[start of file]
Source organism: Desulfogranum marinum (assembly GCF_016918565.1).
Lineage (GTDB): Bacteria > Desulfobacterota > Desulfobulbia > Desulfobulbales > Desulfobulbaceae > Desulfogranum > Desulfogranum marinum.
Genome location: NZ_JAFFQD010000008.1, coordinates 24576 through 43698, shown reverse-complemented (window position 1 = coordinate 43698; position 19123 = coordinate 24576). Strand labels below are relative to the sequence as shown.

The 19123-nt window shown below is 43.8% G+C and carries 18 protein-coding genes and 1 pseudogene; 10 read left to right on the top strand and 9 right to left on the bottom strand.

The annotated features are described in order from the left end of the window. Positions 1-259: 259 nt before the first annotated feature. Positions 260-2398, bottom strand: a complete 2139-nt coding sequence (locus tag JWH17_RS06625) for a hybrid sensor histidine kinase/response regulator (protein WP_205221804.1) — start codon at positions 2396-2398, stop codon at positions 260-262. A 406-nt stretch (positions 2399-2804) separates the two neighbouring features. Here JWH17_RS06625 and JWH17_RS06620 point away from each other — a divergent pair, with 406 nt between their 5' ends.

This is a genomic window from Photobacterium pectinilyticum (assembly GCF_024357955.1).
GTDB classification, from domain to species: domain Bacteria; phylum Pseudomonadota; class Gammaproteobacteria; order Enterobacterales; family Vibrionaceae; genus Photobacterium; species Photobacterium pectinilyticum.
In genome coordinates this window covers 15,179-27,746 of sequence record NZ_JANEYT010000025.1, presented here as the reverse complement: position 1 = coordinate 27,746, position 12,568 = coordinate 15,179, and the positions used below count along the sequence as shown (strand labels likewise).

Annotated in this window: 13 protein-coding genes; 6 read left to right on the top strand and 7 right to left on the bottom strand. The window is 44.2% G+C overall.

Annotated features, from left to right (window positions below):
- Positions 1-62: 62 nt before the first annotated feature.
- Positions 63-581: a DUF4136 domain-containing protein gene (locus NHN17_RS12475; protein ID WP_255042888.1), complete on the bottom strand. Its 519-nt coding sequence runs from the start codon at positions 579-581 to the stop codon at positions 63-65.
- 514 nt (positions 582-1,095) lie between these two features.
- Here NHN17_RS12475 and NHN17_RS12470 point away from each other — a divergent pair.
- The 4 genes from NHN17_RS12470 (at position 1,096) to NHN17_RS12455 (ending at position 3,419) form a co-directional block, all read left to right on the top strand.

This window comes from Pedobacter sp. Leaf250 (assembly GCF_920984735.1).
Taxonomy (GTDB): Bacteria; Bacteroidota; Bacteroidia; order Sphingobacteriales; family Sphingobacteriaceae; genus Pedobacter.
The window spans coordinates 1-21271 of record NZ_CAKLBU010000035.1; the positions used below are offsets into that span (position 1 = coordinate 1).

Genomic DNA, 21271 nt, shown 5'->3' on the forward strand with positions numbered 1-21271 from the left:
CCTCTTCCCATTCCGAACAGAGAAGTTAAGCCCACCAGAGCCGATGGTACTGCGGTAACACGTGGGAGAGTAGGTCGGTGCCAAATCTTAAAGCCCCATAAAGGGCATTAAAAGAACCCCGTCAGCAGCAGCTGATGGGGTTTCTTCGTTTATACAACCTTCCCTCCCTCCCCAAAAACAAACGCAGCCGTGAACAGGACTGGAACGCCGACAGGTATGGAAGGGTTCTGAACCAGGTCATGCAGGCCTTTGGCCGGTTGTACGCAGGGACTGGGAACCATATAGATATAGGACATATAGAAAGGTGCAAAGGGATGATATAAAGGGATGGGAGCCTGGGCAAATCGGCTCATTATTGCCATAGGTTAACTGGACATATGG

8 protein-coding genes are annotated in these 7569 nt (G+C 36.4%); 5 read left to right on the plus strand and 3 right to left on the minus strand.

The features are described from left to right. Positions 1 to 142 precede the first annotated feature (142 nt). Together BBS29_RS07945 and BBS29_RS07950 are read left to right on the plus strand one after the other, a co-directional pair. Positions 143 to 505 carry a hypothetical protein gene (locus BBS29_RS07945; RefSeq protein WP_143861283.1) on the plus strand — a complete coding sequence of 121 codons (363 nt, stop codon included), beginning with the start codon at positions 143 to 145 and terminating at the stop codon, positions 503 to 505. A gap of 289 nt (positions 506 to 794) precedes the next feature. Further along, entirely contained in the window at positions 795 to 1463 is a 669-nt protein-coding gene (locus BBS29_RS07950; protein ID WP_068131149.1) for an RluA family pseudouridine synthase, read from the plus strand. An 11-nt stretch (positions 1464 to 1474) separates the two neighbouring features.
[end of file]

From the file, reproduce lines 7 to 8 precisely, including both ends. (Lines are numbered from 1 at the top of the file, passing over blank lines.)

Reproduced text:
GTDB classification, from domain to species: domain Bacteria; phylum Pseudomonadota; class Gammaproteobacteria; order Enterobacterales; family Vibrionaceae; genus Photobacterium; species Photobacterium pectinilyticum.
In genome coordinates this window covers 15,179-27,746 of sequence record NZ_JANEYT010000025.1, presented here as the reverse complement: position 1 = coordinate 27,746, position 12,568 = coordinate 15,179, and the positions used below count along the sequence as shown (strand labels likewise).